Israel Utility, Fuel Costs Rise To Cover Budget Shortfall

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Israelis will pay more for utilities and fuel in 2024 as the fiscal deficit has widened, chiefly due to the war against Hamas in the Gaza Strip.

Even before the war, Israel had seen a decline in state tax revenues and fees, Israeli financial site Globes reported. Tax revenue declined 9.3% in 2023 (to 412.2 billion shekels, or $112 billion) from 2022.

This was in part due to “weakness in corporate taxes and real estate taxes,” a trend that will continue into 2024, the news site reported.

One of the biggest increases is the price of gasoline. The cost of unleaded 95 octane gasoline rose 0.28 shekels per liter to 7.22 shekels, or $1.98 per liter ($7.50/U.S. gallon), the highest price in 18 months, Globes reported.

Electricity rates jumped on Feb. 1 by 2.6%. Water rates rose 0.7%, completing a rise of 5.9% over the last two years, Globes reported.

The cost of state health insurance will also go up, along with the arnona local property tax, which rose by 2.7% this year, after increasing by 1.4% in 2023.

Globes noted that a tax that would most significantly impact the economy and general public, a value-added tax increase from 17% to 18%, has been put off until next year. “For the state, the VAT increase will bring in NIS 7.5 billion [~$2 billion] according to the forecast,” it reported.

The war has seen an explosion in government spending. January saw an increase of 36% from January 2021. Subtracting war-related expenditures, spending would have risen by 14.6%, the Finance Ministry said.

Israel’s fiscal deficit, the gap between government revenues and spending, grew to 4.8% of GDP at the end of January.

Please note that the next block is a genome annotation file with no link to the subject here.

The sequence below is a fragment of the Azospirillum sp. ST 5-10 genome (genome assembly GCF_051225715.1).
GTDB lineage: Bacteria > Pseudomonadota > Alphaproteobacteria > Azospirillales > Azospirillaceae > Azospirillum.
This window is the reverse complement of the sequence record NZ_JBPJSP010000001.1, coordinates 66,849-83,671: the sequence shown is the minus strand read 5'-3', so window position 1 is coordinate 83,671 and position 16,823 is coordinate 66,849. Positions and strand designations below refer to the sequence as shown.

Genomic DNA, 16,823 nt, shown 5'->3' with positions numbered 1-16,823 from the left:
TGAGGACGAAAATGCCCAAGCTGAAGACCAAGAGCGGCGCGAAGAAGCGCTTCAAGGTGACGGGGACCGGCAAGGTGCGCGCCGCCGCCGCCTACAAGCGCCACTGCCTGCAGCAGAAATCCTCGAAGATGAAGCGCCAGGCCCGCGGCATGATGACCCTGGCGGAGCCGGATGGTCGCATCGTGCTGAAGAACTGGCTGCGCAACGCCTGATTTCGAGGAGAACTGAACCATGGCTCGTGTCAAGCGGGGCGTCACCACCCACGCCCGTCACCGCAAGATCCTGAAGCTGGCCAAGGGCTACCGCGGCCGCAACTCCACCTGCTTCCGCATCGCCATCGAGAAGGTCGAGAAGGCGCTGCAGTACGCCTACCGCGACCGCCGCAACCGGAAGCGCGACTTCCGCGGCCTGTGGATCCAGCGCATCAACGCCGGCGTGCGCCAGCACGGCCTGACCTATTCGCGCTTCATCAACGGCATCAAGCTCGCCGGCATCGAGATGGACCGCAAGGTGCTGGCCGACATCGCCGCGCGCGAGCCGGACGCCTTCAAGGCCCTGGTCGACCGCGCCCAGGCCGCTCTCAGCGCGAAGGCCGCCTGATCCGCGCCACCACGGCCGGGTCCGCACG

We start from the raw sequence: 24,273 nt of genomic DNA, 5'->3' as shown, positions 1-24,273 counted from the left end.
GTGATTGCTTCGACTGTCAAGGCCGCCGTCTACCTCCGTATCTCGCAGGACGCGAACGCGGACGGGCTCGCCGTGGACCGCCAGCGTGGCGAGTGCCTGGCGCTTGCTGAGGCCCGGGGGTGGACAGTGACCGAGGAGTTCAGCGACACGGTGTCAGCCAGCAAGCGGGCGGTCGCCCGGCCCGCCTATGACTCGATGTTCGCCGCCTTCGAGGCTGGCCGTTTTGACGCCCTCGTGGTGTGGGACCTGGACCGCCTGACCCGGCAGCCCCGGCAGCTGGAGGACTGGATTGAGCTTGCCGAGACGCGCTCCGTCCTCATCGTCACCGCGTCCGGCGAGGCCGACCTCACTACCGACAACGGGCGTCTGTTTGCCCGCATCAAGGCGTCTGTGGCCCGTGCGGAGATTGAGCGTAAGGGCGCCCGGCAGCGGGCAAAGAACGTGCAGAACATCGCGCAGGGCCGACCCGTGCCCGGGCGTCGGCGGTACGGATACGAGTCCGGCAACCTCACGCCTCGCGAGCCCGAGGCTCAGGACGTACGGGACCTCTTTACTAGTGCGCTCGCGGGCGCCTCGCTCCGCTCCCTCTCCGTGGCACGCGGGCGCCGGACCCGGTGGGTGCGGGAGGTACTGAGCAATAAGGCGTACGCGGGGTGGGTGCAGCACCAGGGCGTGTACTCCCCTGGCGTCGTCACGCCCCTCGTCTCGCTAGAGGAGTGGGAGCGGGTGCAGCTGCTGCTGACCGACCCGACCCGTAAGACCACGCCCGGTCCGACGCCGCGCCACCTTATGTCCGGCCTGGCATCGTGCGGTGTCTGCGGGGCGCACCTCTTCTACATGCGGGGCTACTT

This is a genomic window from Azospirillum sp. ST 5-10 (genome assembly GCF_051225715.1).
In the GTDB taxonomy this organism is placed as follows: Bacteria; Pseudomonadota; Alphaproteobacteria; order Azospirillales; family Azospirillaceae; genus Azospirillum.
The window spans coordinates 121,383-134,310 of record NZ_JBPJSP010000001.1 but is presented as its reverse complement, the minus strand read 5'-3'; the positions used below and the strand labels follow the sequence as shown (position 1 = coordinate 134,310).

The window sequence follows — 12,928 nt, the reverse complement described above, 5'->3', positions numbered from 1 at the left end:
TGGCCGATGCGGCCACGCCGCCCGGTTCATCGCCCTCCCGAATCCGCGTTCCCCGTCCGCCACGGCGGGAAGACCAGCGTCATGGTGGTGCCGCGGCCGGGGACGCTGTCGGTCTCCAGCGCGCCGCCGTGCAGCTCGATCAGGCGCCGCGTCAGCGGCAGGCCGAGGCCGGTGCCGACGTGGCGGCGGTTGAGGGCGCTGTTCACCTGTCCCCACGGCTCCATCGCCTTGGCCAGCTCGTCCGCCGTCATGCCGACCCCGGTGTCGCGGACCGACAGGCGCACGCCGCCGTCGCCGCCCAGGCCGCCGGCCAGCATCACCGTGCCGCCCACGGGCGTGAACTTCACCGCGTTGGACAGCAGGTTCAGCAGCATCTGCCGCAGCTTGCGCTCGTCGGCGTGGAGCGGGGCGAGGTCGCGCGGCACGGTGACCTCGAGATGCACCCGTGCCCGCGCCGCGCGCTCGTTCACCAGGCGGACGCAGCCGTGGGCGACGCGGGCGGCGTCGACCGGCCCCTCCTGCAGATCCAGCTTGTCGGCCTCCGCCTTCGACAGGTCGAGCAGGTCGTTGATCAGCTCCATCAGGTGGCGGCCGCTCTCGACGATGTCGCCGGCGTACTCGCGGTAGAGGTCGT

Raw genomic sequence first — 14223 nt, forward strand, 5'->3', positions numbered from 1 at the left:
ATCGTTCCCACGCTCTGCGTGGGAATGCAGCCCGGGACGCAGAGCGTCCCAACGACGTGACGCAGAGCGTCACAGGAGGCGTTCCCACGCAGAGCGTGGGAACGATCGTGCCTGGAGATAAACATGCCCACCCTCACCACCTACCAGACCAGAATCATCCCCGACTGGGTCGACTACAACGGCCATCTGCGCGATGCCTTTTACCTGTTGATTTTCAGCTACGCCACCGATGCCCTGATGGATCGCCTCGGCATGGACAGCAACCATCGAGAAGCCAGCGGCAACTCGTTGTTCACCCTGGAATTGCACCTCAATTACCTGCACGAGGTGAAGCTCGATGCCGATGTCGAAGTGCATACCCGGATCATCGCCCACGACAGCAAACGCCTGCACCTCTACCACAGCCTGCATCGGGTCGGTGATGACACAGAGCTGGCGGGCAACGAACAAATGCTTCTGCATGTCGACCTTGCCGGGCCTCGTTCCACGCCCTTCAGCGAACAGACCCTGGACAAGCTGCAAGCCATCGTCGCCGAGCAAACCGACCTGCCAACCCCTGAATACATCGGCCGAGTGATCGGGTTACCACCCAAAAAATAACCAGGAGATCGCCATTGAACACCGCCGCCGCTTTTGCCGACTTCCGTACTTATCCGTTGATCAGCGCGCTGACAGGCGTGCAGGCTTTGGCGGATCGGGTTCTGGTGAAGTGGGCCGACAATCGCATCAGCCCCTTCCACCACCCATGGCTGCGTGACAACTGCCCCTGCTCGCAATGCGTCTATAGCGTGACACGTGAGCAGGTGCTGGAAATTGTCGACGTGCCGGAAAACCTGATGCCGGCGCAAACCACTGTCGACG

Michael Sarel, a senior fellow at the Kohelet Policy Forum in Jerusalem and a former chief economist and director of state revenue, research and international affairs at the Finance Ministry, said the war makes it politically easier for the government to raise taxes.

But he describes the current deficit as “reasonable” and gives the government relatively good marks for its effort to curb the shortfall. “The government did try to reduce the deficit in 2024 and beyond. There will probably be additional measures,” Sarel said.

He noted that in the event of war with Hezbollah in Israel’s north, a further widening of the fiscal deficit to 6.6% is predicted.

Ideally, Sarel would like to see more government cost-cutting than expenditure. He points to a bloated government and a Cabinet with more ministers than can be professionally justified.

In terms of increasing tax revenue, Sarel’s preference is to abolish exemptions rather than raise tax rates. He points to four exemptions to the VAT he would like to see canceled, among them an exemption for foreign tourists staying at hotels.

Sarel said the government should also revisit an agreement signed with the labor movement before the war. “Now would be a good time to re-examine it and cancel some of the wage increases in the public sector set for the next few years. Circumstances have changed,” he said.

Sarel approves of hiking some taxes on fossil fuels, which would reduce pollution. JNS


1 COMMENT

  1. The Israeli government will raise the costs of utilities for Israel while the PA in Gaza will continue getting free electricity.

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